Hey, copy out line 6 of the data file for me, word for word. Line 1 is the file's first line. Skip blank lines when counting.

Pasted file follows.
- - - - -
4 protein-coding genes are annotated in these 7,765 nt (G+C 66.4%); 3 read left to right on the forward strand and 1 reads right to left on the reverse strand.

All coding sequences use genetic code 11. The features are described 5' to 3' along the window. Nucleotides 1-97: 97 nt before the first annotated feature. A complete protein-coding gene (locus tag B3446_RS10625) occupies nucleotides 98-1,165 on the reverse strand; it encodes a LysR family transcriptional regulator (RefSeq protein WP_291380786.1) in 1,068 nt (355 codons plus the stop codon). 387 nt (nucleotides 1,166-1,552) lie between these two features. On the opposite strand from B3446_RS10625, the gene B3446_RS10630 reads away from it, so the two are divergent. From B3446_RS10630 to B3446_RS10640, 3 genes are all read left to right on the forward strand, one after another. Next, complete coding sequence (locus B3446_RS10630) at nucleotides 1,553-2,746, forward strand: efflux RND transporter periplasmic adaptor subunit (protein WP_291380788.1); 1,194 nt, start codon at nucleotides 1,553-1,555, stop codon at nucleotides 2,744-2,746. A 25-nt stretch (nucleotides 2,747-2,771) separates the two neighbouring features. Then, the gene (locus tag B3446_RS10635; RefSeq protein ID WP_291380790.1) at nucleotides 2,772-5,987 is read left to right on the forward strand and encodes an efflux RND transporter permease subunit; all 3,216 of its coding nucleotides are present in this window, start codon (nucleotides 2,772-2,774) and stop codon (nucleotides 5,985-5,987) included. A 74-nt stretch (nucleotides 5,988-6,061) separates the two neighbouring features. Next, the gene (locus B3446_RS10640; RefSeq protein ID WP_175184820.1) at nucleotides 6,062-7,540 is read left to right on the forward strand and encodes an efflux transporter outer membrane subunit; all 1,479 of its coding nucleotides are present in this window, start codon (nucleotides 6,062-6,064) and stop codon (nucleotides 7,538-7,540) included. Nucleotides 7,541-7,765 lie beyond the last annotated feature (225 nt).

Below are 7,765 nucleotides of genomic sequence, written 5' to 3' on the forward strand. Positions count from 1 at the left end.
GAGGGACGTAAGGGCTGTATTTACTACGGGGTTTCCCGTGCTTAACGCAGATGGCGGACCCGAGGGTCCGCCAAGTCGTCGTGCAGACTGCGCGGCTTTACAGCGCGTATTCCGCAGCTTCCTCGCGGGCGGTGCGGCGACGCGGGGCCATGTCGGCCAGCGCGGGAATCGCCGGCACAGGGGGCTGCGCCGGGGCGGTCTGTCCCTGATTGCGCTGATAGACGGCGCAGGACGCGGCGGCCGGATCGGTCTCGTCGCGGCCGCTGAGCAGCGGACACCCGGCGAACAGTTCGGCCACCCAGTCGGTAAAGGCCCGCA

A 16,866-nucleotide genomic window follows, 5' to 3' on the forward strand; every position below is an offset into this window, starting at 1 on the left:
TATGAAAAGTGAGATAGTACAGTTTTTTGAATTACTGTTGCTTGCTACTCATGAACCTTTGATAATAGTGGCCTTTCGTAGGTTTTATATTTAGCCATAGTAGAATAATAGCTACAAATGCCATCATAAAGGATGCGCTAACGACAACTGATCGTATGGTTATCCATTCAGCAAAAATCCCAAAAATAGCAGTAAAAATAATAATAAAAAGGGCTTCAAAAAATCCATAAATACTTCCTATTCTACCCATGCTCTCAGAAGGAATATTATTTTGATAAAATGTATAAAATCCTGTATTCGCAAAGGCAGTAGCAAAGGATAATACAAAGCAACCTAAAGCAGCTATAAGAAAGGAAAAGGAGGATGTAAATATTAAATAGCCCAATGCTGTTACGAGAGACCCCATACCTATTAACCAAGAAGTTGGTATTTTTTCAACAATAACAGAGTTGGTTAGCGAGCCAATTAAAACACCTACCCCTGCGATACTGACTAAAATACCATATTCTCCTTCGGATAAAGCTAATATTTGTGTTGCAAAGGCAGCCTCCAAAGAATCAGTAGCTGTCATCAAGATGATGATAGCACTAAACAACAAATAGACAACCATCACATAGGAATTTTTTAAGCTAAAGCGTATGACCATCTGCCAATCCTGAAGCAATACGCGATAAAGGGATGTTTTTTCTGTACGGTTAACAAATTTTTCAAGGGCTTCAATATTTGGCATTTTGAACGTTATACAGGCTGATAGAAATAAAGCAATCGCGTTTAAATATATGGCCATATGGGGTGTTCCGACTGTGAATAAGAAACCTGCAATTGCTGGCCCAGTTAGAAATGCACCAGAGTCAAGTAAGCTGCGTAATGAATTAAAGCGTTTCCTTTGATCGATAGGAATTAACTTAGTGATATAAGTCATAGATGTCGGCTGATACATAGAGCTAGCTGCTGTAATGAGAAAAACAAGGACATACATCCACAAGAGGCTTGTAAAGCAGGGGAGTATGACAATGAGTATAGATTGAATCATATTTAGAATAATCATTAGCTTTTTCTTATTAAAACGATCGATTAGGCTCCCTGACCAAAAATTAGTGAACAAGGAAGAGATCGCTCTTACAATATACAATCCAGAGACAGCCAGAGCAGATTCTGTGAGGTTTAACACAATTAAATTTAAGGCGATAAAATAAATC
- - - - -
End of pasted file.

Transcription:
TATGAAAAGTGAGATAGTACAGTTTTTTGAATTACTGTTGCTTGCTACTCATGAACCTTTGATAATAGTGGCCTTTCGTAGGTTTTATATTTAGCCATAGTAGAATAATAGCTACAAATGCCATCATAAAGGATGCGCTAACGACAACTGATCGTATGGTTATCCATTCAGCAAAAATCCCAAAAATAGCAGTAAAAATAATAATAAAAAGGGCTTCAAAAAATCCATAAATACTTCCTATTCTACCCATGCTCTCAGAAGGAATATTATTTTGATAAAATGTATAAAATCCTGTATTCGCAAAGGCAGTAGCAAAGGATAATACAAAGCAACCTAAAGCAGCTATAAGAAAGGAAAAGGAGGATGTAAATATTAAATAGCCCAATGCTGTTACGAGAGACCCCATACCTATTAACCAAGAAGTTGGTATTTTTTCAACAATAACAGAGTTGGTTAGCGAGCCAATTAAAACACCTACCCCTGCGATACTGACTAAAATACCATATTCTCCTTCGGATAAAGCTAATATTTGTGTTGCAAAGGCAGCCTCCAAAGAATCAGTAGCTGTCATCAAGATGATGATAGCACTAAACAACAAATAGACAACCATCACATAGGAATTTTTTAAGCTAAAGCGTATGACCATCTGCCAATCCTGAAGCAATACGCGATAAAGGGATGTTTTTTCTGTACGGTTAACAAATTTTTCAAGGGCTTCAATATTTGGCATTTTGAACGTTATACAGGCTGATAGAAATAAAGCAATCGCGTTTAAATATATGGCCATATGGGGTGTTCCGACTGTGAATAAGAAACCTGCAATTGCTGGCCCAGTTAGAAATGCACCAGAGTCAAGTAAGCTGCGTAATGAATTAAAGCGTTTCCTTTGATCGATAGGAATTAACTTAGTGATATAAGTCATAGATGTCGGCTGATACATAGAGCTAGCTGCTGTAATGAGAAAAACAAGGACATACATCCACAAGAGGCTTGTAAAGCAGGGGAGTATGACAATGAGTATAGATTGAATCATATTTAGAATAATCATTAGCTTTTTCTTATTAAAACGATCGATTAGGCTCCCTGACCAAAAATTAGTGAACAAGGAAGAGATCGCTCTTACAATATACAATCCAGAGACAGCCAGAGCAGATTCTGTGAGGTTTAACACAATTAAATTTAAGGCGATAAAATAAATC